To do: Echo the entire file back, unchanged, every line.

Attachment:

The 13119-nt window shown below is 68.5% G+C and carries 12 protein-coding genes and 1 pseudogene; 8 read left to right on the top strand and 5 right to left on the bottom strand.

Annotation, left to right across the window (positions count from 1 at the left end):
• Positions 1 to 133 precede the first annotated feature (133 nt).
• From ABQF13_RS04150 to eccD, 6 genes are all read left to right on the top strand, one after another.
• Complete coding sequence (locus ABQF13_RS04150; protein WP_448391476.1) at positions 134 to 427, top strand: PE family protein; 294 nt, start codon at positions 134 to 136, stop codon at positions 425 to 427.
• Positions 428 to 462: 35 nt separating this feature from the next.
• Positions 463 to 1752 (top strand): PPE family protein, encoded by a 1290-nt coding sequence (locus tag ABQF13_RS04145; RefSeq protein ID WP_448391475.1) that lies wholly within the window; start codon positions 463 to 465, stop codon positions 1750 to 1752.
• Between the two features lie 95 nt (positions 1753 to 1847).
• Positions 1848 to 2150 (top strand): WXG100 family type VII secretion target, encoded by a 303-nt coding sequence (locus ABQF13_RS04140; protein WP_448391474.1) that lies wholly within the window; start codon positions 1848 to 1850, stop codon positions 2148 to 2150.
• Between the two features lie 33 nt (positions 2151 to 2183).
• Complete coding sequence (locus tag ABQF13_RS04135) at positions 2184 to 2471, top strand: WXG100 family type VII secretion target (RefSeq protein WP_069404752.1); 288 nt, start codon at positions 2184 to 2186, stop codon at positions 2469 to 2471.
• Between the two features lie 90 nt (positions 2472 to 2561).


The 13119-nt window shown below is 68.5% G+C and carries 12 protein-coding genes and 1 pseudogene; 8 read left to right on the top strand and 5 right to left on the bottom strand.

Annotation, left to right across the window (positions count from 1 at the left end):
• Positions 1 to 133 precede the first annotated feature (133 nt).
• From ABQF13_RS04150 to eccD, 6 genes are all read left to right on the top strand, one after another.
• Complete coding sequence (locus ABQF13_RS04150; protein WP_448391476.1) at positions 134 to 427, top strand: PE family protein; 294 nt, start codon at positions 134 to 136, stop codon at positions 425 to 427.
• Positions 428 to 462: 35 nt separating this feature from the next.
• Positions 463 to 1752 (top strand): PPE family protein, encoded by a 1290-nt coding sequence (locus tag ABQF13_RS04145; RefSeq protein ID WP_448391475.1) that lies wholly within the window; start codon positions 463 to 465, stop codon positions 1750 to 1752.
• Between the two features lie 95 nt (positions 1753 to 1847).
• Positions 1848 to 2150 (top strand): WXG100 family type VII secretion target, encoded by a 303-nt coding sequence (locus ABQF13_RS04140; protein WP_448391474.1) that lies wholly within the window; start codon positions 1848 to 1850, stop codon positions 2148 to 2150.
• Between the two features lie 33 nt (positions 2151 to 2183).
• Complete coding sequence (locus tag ABQF13_RS04135) at positions 2184 to 2471, top strand: WXG100 family type VII secretion target (RefSeq protein WP_069404752.1); 288 nt, start codon at positions 2184 to 2186, stop codon at positions 2469 to 2471.
• Between the two features lie 90 nt (positions 2472 to 2561).